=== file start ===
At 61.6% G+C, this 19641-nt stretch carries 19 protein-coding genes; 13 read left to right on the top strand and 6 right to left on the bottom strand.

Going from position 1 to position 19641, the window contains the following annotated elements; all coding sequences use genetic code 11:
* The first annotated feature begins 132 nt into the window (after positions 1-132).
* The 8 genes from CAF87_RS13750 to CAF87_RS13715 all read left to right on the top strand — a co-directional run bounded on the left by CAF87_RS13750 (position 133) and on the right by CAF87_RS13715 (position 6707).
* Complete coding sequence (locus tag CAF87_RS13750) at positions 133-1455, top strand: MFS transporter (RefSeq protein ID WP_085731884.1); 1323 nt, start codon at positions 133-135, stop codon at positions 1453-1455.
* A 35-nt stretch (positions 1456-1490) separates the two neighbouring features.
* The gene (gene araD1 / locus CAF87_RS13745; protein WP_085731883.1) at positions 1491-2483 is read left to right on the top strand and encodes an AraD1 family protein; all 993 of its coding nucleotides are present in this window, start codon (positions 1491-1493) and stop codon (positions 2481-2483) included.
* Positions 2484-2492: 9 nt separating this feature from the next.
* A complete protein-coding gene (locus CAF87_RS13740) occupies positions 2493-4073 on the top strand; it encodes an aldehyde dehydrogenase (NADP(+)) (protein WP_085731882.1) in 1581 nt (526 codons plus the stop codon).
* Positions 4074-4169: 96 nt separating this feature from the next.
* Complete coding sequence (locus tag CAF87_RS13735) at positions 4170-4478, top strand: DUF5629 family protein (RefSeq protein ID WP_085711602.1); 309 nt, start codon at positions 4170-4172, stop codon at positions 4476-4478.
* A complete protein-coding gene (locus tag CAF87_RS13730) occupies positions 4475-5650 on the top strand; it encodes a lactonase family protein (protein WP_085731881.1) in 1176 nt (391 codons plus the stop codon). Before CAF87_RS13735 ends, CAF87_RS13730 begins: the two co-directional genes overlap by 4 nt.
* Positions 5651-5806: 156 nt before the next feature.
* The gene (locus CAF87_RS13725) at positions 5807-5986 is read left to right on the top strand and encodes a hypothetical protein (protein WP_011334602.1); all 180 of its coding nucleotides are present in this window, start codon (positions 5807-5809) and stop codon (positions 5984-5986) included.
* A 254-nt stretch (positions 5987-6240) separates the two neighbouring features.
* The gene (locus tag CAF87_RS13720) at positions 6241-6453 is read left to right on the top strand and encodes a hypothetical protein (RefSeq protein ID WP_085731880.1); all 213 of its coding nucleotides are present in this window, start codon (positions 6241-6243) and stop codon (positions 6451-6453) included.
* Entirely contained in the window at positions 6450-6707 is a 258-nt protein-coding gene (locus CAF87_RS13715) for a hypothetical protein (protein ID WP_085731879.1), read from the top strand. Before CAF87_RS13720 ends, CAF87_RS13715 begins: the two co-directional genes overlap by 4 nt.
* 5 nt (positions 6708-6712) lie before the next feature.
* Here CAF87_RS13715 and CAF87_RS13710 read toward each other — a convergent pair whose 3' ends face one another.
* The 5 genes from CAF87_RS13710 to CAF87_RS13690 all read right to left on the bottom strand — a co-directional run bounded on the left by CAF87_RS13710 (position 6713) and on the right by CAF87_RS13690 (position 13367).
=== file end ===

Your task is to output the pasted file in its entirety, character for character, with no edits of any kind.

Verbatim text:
At 61.6% G+C, this 19641-nt stretch carries 19 protein-coding genes; 13 read left to right on the top strand and 6 right to left on the bottom strand.

Going from position 1 to position 19641, the window contains the following annotated elements; all coding sequences use genetic code 11:
* The first annotated feature begins 132 nt into the window (after positions 1-132).
* The 8 genes from CAF87_RS13750 to CAF87_RS13715 all read left to right on the top strand — a co-directional run bounded on the left by CAF87_RS13750 (position 133) and on the right by CAF87_RS13715 (position 6707).
* Complete coding sequence (locus tag CAF87_RS13750) at positions 133-1455, top strand: MFS transporter (RefSeq protein ID WP_085731884.1); 1323 nt, start codon at positions 133-135, stop codon at positions 1453-1455.
* A 35-nt stretch (positions 1456-1490) separates the two neighbouring features.
* The gene (gene araD1 / locus CAF87_RS13745; protein WP_085731883.1) at positions 1491-2483 is read left to right on the top strand and encodes an AraD1 family protein; all 993 of its coding nucleotides are present in this window, start codon (positions 1491-1493) and stop codon (positions 2481-2483) included.
* Positions 2484-2492: 9 nt separating this feature from the next.
* A complete protein-coding gene (locus CAF87_RS13740) occupies positions 2493-4073 on the top strand; it encodes an aldehyde dehydrogenase (NADP(+)) (protein WP_085731882.1) in 1581 nt (526 codons plus the stop codon).
* Positions 4074-4169: 96 nt separating this feature from the next.
* Complete coding sequence (locus tag CAF87_RS13735) at positions 4170-4478, top strand: DUF5629 family protein (RefSeq protein ID WP_085711602.1); 309 nt, start codon at positions 4170-4172, stop codon at positions 4476-4478.
* A complete protein-coding gene (locus tag CAF87_RS13730) occupies positions 4475-5650 on the top strand; it encodes a lactonase family protein (protein WP_085731881.1) in 1176 nt (391 codons plus the stop codon). Before CAF87_RS13735 ends, CAF87_RS13730 begins: the two co-directional genes overlap by 4 nt.
* Positions 5651-5806: 156 nt before the next feature.
* The gene (locus CAF87_RS13725) at positions 5807-5986 is read left to right on the top strand and encodes a hypothetical protein (protein WP_011334602.1); all 180 of its coding nucleotides are present in this window, start codon (positions 5807-5809) and stop codon (positions 5984-5986) included.
* A 254-nt stretch (positions 5987-6240) separates the two neighbouring features.
* The gene (locus tag CAF87_RS13720) at positions 6241-6453 is read left to right on the top strand and encodes a hypothetical protein (RefSeq protein ID WP_085731880.1); all 213 of its coding nucleotides are present in this window, start codon (positions 6241-6243) and stop codon (positions 6451-6453) included.
* Entirely contained in the window at positions 6450-6707 is a 258-nt protein-coding gene (locus CAF87_RS13715) for a hypothetical protein (protein ID WP_085731879.1), read from the top strand. Before CAF87_RS13720 ends, CAF87_RS13715 begins: the two co-directional genes overlap by 4 nt.
* 5 nt (positions 6708-6712) lie before the next feature.
* Here CAF87_RS13715 and CAF87_RS13710 read toward each other — a convergent pair whose 3' ends face one another.
* The 5 genes from CAF87_RS13710 to CAF87_RS13690 all read right to left on the bottom strand — a co-directional run bounded on the left by CAF87_RS13710 (position 6713) and on the right by CAF87_RS13690 (position 13367).